© 2024 Connecticut Public

FCC Public Inspection Files:
WEDH · WEDN · WEDW · WEDY
WECS · WEDW-FM · WNPR · WPKT · WRLI-FM · WVOF
Public Files Contact · ATSC 3.0 FAQ
Play Live Radio
Next Up:
0:00
0:00
0:00 0:00
Available On Air Stations

Flexible licensing proposal could address teacher shortage in Massachusetts

Massachusetts Board of Elementary and Secondary Education (BESE).
Courtesy
/
MA DESE
Massachusetts Board of Elementary and Secondary Education (BESE).

To address a teaching shortage in the state, Massachusetts Board of Elementary and Secondary Education is proposing more flexible regulations in certain high needs subjects.

Currently, Massachusetts teachers with professional licenses are required to participate in a 150 hour internship to teach students with disabilities or English as a Second Language.

Proposed changes would allow classroom teachers to obtain a provisional license in those fields, before they complete an internship.

At this month's board meeting, Massachusetts Education Commissioner Jeff Riley said the proposed amendments to state licensure would let more educators teach in fields where school districts are reporting major staffing challenges.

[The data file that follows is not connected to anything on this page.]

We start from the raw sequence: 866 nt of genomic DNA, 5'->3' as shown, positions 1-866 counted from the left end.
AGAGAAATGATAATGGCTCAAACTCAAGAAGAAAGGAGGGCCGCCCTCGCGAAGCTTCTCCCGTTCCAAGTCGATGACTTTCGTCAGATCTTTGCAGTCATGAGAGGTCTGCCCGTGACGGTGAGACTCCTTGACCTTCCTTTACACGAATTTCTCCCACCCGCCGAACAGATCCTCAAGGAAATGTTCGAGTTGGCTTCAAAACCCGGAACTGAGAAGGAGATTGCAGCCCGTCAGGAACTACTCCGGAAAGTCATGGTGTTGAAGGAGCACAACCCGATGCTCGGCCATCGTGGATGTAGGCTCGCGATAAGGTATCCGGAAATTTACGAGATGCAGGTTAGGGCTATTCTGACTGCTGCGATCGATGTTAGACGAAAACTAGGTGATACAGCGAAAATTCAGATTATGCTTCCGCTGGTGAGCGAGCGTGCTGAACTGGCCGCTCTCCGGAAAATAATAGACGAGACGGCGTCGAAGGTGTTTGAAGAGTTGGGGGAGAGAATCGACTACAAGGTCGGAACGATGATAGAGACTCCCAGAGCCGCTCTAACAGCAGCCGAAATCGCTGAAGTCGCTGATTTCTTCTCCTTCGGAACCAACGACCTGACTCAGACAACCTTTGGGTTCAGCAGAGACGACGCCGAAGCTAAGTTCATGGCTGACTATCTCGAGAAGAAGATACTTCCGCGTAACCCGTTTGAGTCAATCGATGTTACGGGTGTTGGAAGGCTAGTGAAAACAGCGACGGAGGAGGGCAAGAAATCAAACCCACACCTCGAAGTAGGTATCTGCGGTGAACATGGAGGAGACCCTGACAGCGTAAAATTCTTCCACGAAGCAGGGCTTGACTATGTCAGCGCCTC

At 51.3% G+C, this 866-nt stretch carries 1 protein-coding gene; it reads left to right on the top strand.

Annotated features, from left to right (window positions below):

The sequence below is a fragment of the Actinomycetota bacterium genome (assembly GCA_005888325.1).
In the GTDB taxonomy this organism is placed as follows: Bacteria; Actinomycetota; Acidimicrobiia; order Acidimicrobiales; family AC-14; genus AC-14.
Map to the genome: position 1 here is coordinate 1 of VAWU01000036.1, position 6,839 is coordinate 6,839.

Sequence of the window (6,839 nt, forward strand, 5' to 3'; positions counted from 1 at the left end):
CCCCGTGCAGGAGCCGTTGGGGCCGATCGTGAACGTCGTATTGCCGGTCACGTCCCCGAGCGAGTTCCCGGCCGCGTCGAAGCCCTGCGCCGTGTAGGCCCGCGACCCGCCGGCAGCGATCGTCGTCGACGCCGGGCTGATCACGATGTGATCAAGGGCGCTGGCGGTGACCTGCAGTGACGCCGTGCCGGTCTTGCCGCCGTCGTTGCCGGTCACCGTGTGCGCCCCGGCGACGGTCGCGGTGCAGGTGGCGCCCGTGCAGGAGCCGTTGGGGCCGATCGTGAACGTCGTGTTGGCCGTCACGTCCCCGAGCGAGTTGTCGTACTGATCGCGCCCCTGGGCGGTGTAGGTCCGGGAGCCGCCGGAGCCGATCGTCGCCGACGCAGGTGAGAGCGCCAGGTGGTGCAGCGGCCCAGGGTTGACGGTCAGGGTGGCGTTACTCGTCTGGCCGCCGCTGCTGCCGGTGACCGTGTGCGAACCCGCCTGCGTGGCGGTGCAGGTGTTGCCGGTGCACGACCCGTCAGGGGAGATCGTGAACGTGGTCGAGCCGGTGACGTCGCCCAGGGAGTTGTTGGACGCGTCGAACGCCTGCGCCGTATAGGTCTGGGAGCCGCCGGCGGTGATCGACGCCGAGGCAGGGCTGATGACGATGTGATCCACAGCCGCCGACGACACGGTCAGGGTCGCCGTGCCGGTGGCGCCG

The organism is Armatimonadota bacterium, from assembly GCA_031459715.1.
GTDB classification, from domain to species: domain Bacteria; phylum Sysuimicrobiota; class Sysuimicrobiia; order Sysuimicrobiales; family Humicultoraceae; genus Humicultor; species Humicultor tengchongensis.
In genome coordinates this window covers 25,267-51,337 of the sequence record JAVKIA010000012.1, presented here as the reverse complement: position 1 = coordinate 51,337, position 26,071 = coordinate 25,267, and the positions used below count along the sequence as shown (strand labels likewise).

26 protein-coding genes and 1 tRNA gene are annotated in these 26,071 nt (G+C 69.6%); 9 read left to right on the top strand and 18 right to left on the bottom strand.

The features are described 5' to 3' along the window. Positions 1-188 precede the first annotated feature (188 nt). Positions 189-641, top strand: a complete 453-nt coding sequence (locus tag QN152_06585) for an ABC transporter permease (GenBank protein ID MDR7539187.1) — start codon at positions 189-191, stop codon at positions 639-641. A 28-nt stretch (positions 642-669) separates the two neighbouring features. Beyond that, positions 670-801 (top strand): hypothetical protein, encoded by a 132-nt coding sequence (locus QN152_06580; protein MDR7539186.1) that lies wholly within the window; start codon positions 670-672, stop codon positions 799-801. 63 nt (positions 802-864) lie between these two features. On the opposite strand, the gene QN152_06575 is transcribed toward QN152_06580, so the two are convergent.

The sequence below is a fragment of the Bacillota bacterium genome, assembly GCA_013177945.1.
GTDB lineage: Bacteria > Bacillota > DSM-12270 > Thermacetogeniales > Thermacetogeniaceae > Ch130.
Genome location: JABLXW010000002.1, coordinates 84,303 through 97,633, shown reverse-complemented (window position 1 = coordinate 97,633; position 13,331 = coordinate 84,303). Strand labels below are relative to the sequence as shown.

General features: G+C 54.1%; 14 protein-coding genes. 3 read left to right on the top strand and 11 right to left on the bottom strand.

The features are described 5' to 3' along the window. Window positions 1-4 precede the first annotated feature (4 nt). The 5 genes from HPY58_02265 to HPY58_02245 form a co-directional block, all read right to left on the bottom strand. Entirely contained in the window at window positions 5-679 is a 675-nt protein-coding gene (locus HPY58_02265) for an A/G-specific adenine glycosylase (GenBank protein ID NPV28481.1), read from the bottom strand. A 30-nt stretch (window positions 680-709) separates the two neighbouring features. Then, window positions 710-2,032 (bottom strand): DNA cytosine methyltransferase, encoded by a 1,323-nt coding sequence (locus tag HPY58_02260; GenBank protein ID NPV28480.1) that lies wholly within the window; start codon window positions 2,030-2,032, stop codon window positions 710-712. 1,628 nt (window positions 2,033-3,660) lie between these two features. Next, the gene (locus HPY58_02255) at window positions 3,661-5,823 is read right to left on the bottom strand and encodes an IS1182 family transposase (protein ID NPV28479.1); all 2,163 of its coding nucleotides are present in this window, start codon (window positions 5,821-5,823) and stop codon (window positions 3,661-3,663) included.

"This would allow traditional teachers an easier pathway to get a license in Special Education or ESL, or it would create some relief in a new license for [school] nurses and things like that," Riley said.

Board members voted unanimously in favor of the proposals. After a public comment period, a final vote is expected in June.

Jill Kaufman has been a reporter and host at NEPM since 2005. Before that she spent 10 years at WBUR in Boston, producing "The Connection" with Christopher Lydon and on "Morning Edition" reporting and hosting. She's also hosted NHPR's daily talk show "The Exhange" and was an editor at PRX's "The World."

Stand up for civility

This news story is funded in large part by Connecticut Public’s Members — listeners, viewers, and readers like you who value fact-based journalism and trustworthy information.

We hope their support inspires you to donate so that we can continue telling stories that inform, educate, and inspire you and your neighbors. As a community-supported public media service, Connecticut Public has relied on donor support for more than 50 years.

Your donation today will allow us to continue this work on your behalf. Give today at any amount and join the 50,000 members who are building a better—and more civil—Connecticut to live, work, and play.

Related Content